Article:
The scope for employee benefits has exploded over the last few years. Employers are more dedicated than ever to implementing rounded employee reward strategies that motivate staff and keep them engaged with the business. To this end, companies are set to continue to adapt their benefits to suit the demands of employees and their aspirations in life and career. With workforce wellbeing high on the agenda this year, employee benefits are receiving renewed focus and increased involvement from senior members of the business.
Making wellbeing a priority
The rise of wellbeing initiatives has become commonplace within businesses, making the topic broad and all-encompassing whenever it is discussed. While physical and mental wellbeing will continue to be a priority, companies will also be looking to address wellness in an equally important sector of their employees’ lives: their financial wellbeing.
In our Global Wellbeing Survey of 2016, we found that 33% of companies surveyed felt they achieved a culture of wellbeing. By 2018, this had risen to 40%. Importantly, of the remainder, 81% confirmed they still aspire to achieve a wellbeing culture, with the highest motivator for doing so, covering 83% of respondents, being financial distress.
Financial wellbeing is an aspect of an employee’s life which can often go ignored. All too often, any action in this area is limited to salary adjustments and pension contributions, both of which require little engagement from the employee. However, companies feeling a duty of care for their workforce, are now beginning to look at more innovative ways of making financial wellness a priority.
The truth is that employees’ lives change significantly over time. Whether it is getting married, having a child, getting on the property ladder or simply commuting, staff are finding it harder to move into these different stages of their lives. As such, financial wellbeing initiatives should focus on helping employees to achieve these life goals without having their finances as a barrier.
This approach can take many forms. It may be that the company subsidises travel, provides healthcare support or even brings on an adviser to allow staff a better understanding of their finances. Regardless of the strategy, financial wellbeing should be a key priority for all businesses and form a vital part of their overall employment proposition.
Getting in front of technology
It’s not surprising that technology is becoming a huge enabler of workforce wellbeing, helping employees to access, interact and redeem the benefits that best fit their needs. The use of technology in employee benefits is not a new thing – platforms and portals have been a key part of process automation for years. However, the way in which staff engage with these tools is set to change dramatically.
As the modern office continues to break any ‘silos’ that have historically existed, the technology that underpins the company will similarly be consolidated. Platforms will therefore be far more integrated and universal, covering all areas of the employee experience and personalise benefits from the perspective of an individual’s wellbeing.
This will have a huge advantage to both employers and their staff. With all benefits processes under a single platform, data can be better analysed, providing more valuable insight into common workforce behaviours and wellbeing. Rather than rolling out a wide range of generic benefits – some of which staff may not use – companies can review the engagement on their platform to help inform their ongoing strategy. The result is a competitive benefits package, which is value for money to the business, and which staff can actively inform simply by using the services they prefer.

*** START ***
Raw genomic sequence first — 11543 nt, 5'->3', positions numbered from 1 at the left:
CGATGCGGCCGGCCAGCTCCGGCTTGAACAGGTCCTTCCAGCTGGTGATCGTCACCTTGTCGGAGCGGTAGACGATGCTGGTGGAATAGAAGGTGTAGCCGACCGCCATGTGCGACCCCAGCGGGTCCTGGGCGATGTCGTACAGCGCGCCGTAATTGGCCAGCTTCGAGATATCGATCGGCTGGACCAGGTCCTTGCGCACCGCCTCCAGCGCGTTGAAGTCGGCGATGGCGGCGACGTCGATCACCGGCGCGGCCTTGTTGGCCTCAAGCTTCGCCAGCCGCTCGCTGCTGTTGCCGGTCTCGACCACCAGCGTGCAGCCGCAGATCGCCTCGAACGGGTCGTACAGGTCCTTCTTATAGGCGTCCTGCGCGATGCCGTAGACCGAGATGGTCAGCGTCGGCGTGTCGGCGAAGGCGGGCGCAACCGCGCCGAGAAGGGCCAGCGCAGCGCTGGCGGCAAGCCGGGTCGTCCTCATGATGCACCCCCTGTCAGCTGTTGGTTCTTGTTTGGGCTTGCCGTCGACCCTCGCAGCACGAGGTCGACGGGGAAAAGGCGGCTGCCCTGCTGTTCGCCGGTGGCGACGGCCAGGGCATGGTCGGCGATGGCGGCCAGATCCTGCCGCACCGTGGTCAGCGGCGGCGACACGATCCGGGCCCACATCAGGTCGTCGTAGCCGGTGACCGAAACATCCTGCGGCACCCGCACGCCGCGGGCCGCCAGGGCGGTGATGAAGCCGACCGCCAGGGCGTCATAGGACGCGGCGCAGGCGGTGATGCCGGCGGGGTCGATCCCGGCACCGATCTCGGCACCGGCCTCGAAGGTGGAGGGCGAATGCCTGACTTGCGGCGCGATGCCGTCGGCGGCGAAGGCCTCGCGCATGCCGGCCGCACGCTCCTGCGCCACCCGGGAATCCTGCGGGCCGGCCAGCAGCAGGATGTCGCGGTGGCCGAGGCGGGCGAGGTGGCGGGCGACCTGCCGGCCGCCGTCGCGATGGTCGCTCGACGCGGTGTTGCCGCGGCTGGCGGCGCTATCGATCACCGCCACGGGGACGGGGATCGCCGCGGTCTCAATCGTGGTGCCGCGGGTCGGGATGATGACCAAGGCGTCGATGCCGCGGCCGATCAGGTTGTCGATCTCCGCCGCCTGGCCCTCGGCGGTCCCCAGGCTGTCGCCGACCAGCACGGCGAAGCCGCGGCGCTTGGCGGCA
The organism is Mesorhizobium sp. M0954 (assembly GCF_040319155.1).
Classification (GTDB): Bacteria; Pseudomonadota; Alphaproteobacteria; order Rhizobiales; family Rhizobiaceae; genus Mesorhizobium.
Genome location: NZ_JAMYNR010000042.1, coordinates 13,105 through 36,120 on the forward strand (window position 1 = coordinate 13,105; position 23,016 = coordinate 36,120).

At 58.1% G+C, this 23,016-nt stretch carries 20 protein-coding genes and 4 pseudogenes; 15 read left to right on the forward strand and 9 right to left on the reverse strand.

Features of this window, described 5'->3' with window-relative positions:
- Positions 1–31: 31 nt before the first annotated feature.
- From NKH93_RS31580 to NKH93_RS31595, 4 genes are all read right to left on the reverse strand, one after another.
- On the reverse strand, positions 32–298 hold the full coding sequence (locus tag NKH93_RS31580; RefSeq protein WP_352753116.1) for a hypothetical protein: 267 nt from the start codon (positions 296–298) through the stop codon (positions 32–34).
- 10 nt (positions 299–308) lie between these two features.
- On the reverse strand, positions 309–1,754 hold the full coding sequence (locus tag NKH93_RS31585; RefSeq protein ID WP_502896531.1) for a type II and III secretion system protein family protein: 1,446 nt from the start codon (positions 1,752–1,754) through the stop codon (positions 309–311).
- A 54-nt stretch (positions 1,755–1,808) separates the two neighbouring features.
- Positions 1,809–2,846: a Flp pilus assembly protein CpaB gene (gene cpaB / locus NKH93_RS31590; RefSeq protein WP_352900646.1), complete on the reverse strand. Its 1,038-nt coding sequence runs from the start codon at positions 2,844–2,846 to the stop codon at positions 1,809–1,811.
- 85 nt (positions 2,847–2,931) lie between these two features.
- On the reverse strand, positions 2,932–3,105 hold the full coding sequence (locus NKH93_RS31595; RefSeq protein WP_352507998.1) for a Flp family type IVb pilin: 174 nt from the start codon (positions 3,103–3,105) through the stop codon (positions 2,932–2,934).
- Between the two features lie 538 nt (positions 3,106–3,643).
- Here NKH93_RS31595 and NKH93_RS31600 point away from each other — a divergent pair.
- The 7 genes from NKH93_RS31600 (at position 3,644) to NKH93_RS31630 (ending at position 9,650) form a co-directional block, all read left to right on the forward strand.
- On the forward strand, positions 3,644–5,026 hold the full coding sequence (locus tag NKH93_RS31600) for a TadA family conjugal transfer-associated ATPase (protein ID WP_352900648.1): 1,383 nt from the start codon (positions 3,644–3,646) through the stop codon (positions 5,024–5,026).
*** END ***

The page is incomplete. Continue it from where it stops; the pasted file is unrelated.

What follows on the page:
Additionally, by using a single system, the company will be able to improve the user experience, turning bland and often confusing applications into engaging platforms that gamify the benefits process.
Getting the top brass involved
In order to take advantage of this opportunity, HR will need the involvement and buy-in from senior management. If they get involved with the different innovations in the benefits space and advocate a culture of wellbeing, the workforce will become more engaged and motivated to take up the benefits on offer as well. Leading from the top on new initiatives such as financial wellbeing will also highlight the importance of long-term planning for employees, giving them the encouragement to pay greater attention to vital areas such as their pension and post-work life.
Senior involvement will also become necessary with wider public interest in the widening disparity between executive and regular employee rewards. Indeed, legislation on this comes into effect in 2019. The FRC’s Corporate Governance Code will require increased transparency on remuneration and fairness across every employee. As such, by having an improved benefits platform that demonstrably improves overall wellbeing, the C-suite will not only boost employee engagement, but also foster increased visibility and make compliance far easier to achieve.
This year will continue to see further advancements in all of these areas. By using the right technology, combined with an increased focus on different aspects of employee wellbeing, businesses will be able to boost employee engagement, improve productivity, and ensure that senior-level employees are complying with increased regulatory demands for greater transparency and fairness.
By John Deacon, Head of Employee Benefits at Buck